Below you can see the average feeling thermometer score for four of the candidates we asked about in the survey — first for those individuals who disagreed with all the stealth democracy positions, and then for those individuals who supported all three.

Feelings toward Hillary Clinton and Jeb Bush were largely unaffected by attitudes toward democratic processes, and feelings toward Carly Fiorina were affected a little.

Here’s what Trump is telling resentful Americans (and Sanders is not)

But here’s the big news: Stealth democrats felt fully 25 degrees warmer toward Trump than those who believe in debate, compromise and elected officials making public decisions. We assume that’s because the stealth democrats like his promises to make things happen.

Do Democrats and independents like Trump’s anti-politics approach? Our 2015 survey results offer a hint. The figure below breaks down attitudes toward democratic processes and feelings toward Trump within each party.

Here’s good news for Trump: stealth democrats who are Democrats and, even more so, independents like him much more than their fellow partisans who believe in democracy’s messiness. The emotional gap between the “messy democrats” (with a zero) and the “stealth democrats” (with a three) was seven degrees among Republicans, 13 degrees among Democrats and 24 degrees among independents.

Some women actually do support Donald Trump. Here’s why.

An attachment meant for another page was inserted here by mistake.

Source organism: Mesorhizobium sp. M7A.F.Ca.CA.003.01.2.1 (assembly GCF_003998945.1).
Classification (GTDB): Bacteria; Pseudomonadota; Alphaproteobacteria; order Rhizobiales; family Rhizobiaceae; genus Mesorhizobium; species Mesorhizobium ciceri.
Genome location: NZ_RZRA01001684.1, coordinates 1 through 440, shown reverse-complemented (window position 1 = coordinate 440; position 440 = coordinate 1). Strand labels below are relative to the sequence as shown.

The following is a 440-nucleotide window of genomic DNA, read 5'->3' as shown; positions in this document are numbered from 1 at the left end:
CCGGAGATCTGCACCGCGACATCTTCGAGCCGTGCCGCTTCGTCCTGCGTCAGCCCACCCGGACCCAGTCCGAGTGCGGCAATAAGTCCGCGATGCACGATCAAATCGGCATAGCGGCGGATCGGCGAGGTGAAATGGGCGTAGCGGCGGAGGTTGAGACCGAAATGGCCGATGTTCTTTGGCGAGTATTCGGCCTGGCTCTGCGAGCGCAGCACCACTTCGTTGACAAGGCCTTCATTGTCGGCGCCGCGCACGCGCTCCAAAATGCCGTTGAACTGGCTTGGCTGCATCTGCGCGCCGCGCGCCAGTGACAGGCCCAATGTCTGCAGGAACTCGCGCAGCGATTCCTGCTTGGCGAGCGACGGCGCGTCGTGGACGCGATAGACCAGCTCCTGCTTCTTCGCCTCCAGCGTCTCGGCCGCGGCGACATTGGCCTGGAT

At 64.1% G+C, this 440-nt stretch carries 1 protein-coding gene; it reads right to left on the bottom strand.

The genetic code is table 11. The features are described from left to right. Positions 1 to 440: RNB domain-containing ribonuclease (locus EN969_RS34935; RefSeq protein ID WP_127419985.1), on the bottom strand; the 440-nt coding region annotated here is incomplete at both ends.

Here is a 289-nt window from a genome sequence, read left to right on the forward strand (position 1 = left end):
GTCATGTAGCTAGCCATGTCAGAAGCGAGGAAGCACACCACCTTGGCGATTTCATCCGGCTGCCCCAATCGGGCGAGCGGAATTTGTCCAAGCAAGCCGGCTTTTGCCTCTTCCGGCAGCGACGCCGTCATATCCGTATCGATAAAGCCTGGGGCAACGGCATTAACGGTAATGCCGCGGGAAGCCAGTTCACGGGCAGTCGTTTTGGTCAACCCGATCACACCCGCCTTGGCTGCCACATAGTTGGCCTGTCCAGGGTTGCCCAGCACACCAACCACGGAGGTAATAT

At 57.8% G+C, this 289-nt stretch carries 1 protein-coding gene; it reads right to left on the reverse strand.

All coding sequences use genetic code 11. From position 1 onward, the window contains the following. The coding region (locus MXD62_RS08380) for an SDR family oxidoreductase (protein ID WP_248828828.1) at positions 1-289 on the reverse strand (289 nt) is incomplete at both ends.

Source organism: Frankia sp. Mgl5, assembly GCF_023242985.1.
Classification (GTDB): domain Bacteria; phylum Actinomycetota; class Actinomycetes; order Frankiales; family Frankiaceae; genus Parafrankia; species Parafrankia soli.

But here’s the bad news for Trump: Far fewer Democrats and independents are stealth democrats. In fact, only 16 percent of Democrats and 19 percent of independents are — compared with 40 percent of Republicans.

As we try to understand Trump’s success, it’s worth noting that there’s more to the story than just uneducated, authoritarian, misogynist, angry, old racists. He also gets his support from the quarter of the American electorate who believe that governing is so easy that it shouldn’t be bogged down by discussion, compromise and understanding various points of view – or maybe even voters.

John R. Hibbing is the Foundation Regents professor of political science and psychology at the University of Nebraska at Lincoln and co-author with Kevin B. Smith and John R. Alford of “Predisposed: Liberals, Conservatives, and the Biology of Political Differences.”

Elizabeth Theiss-Morse is the Willa Cather professor of political science at the University of Nebraska at Lincoln and author of “Who Counts as an American?